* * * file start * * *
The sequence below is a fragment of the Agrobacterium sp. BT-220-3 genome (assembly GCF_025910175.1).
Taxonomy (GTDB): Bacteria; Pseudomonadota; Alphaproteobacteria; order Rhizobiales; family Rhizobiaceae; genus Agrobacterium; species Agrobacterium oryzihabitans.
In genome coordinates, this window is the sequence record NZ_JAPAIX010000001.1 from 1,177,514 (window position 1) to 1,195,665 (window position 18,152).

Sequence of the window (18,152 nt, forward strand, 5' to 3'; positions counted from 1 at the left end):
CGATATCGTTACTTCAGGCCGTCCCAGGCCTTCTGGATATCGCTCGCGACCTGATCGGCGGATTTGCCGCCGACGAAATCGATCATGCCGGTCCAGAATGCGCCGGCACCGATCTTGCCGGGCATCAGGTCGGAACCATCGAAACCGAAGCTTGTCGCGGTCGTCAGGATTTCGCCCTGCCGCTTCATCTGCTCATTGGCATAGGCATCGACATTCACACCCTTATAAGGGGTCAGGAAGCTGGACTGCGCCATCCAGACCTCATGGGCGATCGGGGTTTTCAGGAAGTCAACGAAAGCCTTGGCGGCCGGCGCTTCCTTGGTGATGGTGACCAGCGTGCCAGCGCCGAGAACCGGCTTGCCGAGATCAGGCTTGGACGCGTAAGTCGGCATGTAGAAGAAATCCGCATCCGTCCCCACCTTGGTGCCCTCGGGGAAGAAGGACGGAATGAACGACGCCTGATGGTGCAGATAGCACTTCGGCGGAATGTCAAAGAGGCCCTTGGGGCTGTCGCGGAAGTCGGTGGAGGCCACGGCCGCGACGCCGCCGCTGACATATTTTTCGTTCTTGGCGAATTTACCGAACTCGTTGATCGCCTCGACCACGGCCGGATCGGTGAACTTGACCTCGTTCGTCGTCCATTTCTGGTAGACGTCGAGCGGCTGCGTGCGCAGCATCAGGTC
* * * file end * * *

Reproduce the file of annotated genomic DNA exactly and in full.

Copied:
The sequence below is a fragment of the Agrobacterium sp. BT-220-3 genome (assembly GCF_025910175.1).
Taxonomy (GTDB): Bacteria; Pseudomonadota; Alphaproteobacteria; order Rhizobiales; family Rhizobiaceae; genus Agrobacterium; species Agrobacterium oryzihabitans.
In genome coordinates, this window is the sequence record NZ_JAPAIX010000001.1 from 1,177,514 (window position 1) to 1,195,665 (window position 18,152).

Sequence of the window (18,152 nt, forward strand, 5' to 3'; positions counted from 1 at the left end):
CGATATCGTTACTTCAGGCCGTCCCAGGCCTTCTGGATATCGCTCGCGACCTGATCGGCGGATTTGCCGCCGACGAAATCGATCATGCCGGTCCAGAATGCGCCGGCACCGATCTTGCCGGGCATCAGGTCGGAACCATCGAAACCGAAGCTTGTCGCGGTCGTCAGGATTTCGCCCTGCCGCTTCATCTGCTCATTGGCATAGGCATCGACATTCACACCCTTATAAGGGGTCAGGAAGCTGGACTGCGCCATCCAGACCTCATGGGCGATCGGGGTTTTCAGGAAGTCAACGAAAGCCTTGGCGGCCGGCGCTTCCTTGGTGATGGTGACCAGCGTGCCAGCGCCGAGAACCGGCTTGCCGAGATCAGGCTTGGACGCGTAAGTCGGCATGTAGAAGAAATCCGCATCCGTCCCCACCTTGGTGCCCTCGGGGAAGAAGGACGGAATGAACGACGCCTGATGGTGCAGATAGCACTTCGGCGGAATGTCAAAGAGGCCCTTGGGGCTGTCGCGGAAGTCGGTGGAGGCCACGGCCGCGACGCCGCCGCTGACATATTTTTCGTTCTTGGCGAATTTACCGAACTCGTTGATCGCCTCGACCACGGCCGGATCGGTGAACTTGACCTCGTTCGTCGTCCATTTCTGGTAGACGTCGAGCGGCTGCGTGCGCAGCATCAGGTC